A long time. For individual authors, a copyright lasts for the person’s lifetime, plus an additional 70 years. For non-persons (such as in a “work for hire”), the copyright lasts for 95 years from the date of first publication or 120 years from creation, whichever is shorter. This is the U.S. scheme, and is similar in most countries. I have included some URLs to the more common ones.
What rights do copyright owners have?
Copyrights give the author certain exclusive rights, such as the right to make copies, modify or create derivative works (such as translations or dramatizations), and allow public displays or performances. Anyone wishing to do any of those things during the duration of the copyright must receive permission of the author, subject to certain limited exemptions.
What is infringement?
Infringement is performing any of those exclusive rights without the permission of the author.
Are there any rules of thumb for how much you can copy?
No. There are many mythical “rules of thumb” about adding differences, like changing 20%, making 3 changes, and the like. The only test is whether you had access to the original and the resulting work is “substantially similar.” Differences will not matter if the works are still substantially similar. The work will be infringing.
What is “fair use”?
There are certain exemptions to copyrights, such as for a teacher using a lawfully-obtained copy in the classroom under certain circumstances, or for performance of religious works during religious assembly, or for certain nonprofit performances. Most of these exemptions are significantly restricted.
“Fair use” is not an exemption to copyright law. The concept of “fair use” is a defense, which presumes that an infringement has occurred. Not surprisingly, the test of “fair use” isn’t always easy to apply.
“Fair use” generally encompasses areas such as criticism, comment, news reporting, or teaching. A use that falls into any of those categories doesn’t automatically qualify as “fair use.” Instead, four factors must also be considered:
1. The purpose and character of the use
2. The nature of the copyrighted work
3. The amount and substantiality of the copyrighted work used
4. The effect on the potential market of the copyrighted work
The “purpose” reflects why you want to use the work. If your use is intended for your own commercial gain, it is less likely to fall under the category of fair use. Free speech, for example, doesn’t necessarily protect all parody from copyright infringement. When “Weird Al” Yankovic parodies a popular song, he gets permission from and pays royalties to the original artist.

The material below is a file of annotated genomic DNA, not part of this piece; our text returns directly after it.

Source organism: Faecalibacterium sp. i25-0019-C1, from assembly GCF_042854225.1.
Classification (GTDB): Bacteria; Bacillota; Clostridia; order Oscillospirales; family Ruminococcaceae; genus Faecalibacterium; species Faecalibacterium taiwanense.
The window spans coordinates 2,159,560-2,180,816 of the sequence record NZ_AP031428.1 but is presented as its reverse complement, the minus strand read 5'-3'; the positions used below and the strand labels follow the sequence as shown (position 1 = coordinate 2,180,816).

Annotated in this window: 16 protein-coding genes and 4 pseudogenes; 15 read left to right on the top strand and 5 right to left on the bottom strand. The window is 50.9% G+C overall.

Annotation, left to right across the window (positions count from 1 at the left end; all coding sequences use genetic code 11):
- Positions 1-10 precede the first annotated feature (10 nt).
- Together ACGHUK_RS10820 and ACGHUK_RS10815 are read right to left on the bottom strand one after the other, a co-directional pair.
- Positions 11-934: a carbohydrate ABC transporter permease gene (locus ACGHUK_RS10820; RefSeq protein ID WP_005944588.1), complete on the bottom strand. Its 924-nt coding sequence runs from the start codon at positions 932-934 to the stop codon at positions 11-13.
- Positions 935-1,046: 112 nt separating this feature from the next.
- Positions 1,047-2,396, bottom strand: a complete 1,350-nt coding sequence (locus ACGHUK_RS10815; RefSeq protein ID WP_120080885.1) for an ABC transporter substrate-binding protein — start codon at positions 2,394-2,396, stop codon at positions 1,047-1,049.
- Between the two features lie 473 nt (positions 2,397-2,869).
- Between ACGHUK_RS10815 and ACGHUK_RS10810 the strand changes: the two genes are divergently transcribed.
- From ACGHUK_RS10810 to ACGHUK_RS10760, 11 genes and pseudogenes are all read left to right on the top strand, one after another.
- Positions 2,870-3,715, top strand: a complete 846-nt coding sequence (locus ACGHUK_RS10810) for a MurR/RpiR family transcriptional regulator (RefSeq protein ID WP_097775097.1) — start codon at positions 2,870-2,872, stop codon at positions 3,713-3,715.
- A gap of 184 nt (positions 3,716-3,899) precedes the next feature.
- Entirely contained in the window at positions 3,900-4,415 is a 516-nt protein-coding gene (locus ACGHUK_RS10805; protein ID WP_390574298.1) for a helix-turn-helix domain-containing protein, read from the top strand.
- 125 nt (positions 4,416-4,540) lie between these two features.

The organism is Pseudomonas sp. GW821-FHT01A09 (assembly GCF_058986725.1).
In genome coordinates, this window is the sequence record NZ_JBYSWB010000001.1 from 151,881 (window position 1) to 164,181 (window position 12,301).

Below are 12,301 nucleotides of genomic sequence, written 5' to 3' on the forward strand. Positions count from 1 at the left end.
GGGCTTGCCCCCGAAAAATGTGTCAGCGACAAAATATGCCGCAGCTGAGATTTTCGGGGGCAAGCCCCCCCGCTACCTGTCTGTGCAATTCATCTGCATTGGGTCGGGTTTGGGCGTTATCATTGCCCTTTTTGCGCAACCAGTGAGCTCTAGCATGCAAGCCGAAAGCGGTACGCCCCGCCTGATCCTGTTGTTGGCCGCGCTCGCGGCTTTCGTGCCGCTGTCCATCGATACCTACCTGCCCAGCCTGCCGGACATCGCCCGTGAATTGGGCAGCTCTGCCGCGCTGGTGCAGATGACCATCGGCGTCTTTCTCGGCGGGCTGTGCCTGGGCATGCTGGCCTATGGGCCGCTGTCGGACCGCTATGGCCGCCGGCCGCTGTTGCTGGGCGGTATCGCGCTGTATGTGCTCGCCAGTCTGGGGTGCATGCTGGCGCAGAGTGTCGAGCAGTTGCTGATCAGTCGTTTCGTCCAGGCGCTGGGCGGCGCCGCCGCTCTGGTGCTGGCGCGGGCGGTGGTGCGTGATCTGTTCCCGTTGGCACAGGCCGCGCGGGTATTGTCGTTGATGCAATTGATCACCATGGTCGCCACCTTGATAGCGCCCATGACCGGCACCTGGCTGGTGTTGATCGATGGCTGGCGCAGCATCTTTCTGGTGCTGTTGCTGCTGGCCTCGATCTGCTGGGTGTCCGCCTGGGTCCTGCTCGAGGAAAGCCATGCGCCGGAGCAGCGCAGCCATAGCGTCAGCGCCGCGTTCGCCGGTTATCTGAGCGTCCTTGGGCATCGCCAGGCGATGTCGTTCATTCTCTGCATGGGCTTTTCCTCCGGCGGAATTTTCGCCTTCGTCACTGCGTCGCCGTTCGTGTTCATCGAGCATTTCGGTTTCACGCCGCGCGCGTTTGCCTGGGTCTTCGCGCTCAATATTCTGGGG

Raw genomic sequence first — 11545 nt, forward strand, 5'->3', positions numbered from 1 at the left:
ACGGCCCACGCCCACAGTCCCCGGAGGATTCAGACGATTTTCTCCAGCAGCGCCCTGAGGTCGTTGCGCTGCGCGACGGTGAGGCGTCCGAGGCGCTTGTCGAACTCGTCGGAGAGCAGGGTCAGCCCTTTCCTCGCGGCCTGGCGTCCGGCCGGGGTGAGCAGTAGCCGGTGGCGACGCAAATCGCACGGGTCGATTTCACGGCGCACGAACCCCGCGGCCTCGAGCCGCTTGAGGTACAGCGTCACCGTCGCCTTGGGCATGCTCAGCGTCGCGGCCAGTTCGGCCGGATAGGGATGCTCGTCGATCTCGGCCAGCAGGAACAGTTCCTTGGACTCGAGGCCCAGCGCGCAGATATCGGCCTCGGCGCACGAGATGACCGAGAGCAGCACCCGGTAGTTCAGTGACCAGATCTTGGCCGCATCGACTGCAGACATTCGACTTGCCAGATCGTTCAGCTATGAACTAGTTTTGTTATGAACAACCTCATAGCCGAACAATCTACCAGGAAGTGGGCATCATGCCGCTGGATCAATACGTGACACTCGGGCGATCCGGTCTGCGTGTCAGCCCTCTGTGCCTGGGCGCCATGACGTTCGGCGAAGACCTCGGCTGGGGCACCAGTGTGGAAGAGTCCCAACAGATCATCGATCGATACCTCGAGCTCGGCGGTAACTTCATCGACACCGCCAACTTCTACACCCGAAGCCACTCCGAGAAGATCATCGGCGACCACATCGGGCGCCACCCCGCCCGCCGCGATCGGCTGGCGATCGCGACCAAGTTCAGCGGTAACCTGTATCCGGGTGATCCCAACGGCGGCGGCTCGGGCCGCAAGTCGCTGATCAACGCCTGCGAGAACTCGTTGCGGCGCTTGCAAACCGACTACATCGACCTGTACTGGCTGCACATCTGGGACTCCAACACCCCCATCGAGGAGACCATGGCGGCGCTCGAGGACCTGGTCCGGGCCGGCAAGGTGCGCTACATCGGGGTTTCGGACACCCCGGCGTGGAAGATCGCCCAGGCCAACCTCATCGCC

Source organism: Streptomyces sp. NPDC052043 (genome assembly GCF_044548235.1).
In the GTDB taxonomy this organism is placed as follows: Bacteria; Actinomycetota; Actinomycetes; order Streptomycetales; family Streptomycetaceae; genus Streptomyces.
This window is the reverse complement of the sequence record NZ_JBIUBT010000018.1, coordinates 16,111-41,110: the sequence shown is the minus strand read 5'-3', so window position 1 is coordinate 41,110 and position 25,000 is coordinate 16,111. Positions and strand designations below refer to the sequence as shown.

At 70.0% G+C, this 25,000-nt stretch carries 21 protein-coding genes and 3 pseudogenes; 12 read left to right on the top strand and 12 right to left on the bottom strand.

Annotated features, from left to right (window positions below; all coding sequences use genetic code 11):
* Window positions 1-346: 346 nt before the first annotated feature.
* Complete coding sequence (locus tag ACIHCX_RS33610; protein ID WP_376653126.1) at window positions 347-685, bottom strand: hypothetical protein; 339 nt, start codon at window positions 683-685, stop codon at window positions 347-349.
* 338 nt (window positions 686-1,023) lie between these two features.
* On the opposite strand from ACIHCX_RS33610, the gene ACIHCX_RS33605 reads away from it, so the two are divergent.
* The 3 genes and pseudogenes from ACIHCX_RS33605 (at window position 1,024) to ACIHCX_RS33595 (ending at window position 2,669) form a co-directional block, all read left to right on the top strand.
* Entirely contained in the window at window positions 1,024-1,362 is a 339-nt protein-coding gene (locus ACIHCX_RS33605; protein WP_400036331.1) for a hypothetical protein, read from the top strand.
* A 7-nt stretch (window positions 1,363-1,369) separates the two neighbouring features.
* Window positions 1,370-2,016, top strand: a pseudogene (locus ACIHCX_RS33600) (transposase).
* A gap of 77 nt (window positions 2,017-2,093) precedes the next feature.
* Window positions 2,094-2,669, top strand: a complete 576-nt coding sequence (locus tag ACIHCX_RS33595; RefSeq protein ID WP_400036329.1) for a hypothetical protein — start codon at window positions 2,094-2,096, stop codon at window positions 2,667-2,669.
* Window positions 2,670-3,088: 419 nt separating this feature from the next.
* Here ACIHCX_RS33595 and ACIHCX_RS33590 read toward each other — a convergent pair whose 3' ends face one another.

The “nature” of the work itself includes whether it is published or unpublished and whether it is creative or fact-based. Under this factor, unpublished and creative works tend to get more protection. Even though facts cannot be copyrighted, it is easy for authors to go beyond fair use by copying the way those facts are presented.
How much you use, and which parts, reflect the “amount and substantiality” factor of fair use. Normally, the less you use (such as a quote from a movie in a review of that movie), the more likely the use falls under the category of fair use. However, what was used counts as much as how much was used. If you use the core of the work, even a small amount of copying may violate fair use.
Finally, consider the effect of the use on the author’s “potential market.” If you copied a work so that you didn’t have to buy additional copies of the original, or if you did so to avoid having to pay a license fee to the author, it’s unlikely to qualify as fair use.
There are rarely black-and-white answers when analyzing fair use. Consult with an attorney before you make use of a copyrighted work. The only way to have certainty is to ask permission.
What are the penalties for copyright infringement?
They’re steep. Both the organization where the infringement takes place and sometimes even the individual who makes the copies may be liable. For registered works, a copyright owner may seek damages as high as $30,000 per copied work and $150,000 if the infringement was “willful.”
Does a work have to be registered to be protected by copyright?
No. Registration is recommended because it brings certain benefits when an author wants to enforce his or her rights. Works are copyrighted, however, as soon as they are fixed in a tangible medium of expression.
Do the same copyright laws apply to the Internet?
Yes. Just because works are available on the Internet does not mean they are in the “public domain.” Works published on the Internet enjoy the same copyright protection as other works, and copying a copyrighted work from the Internet without permission of the author still constitutes infringement.
UK Copyright Law
US Copyright Law
Australia Copyright Law
New Zealand Copyright Law
Japan Copyright Law
Canada Copyright Law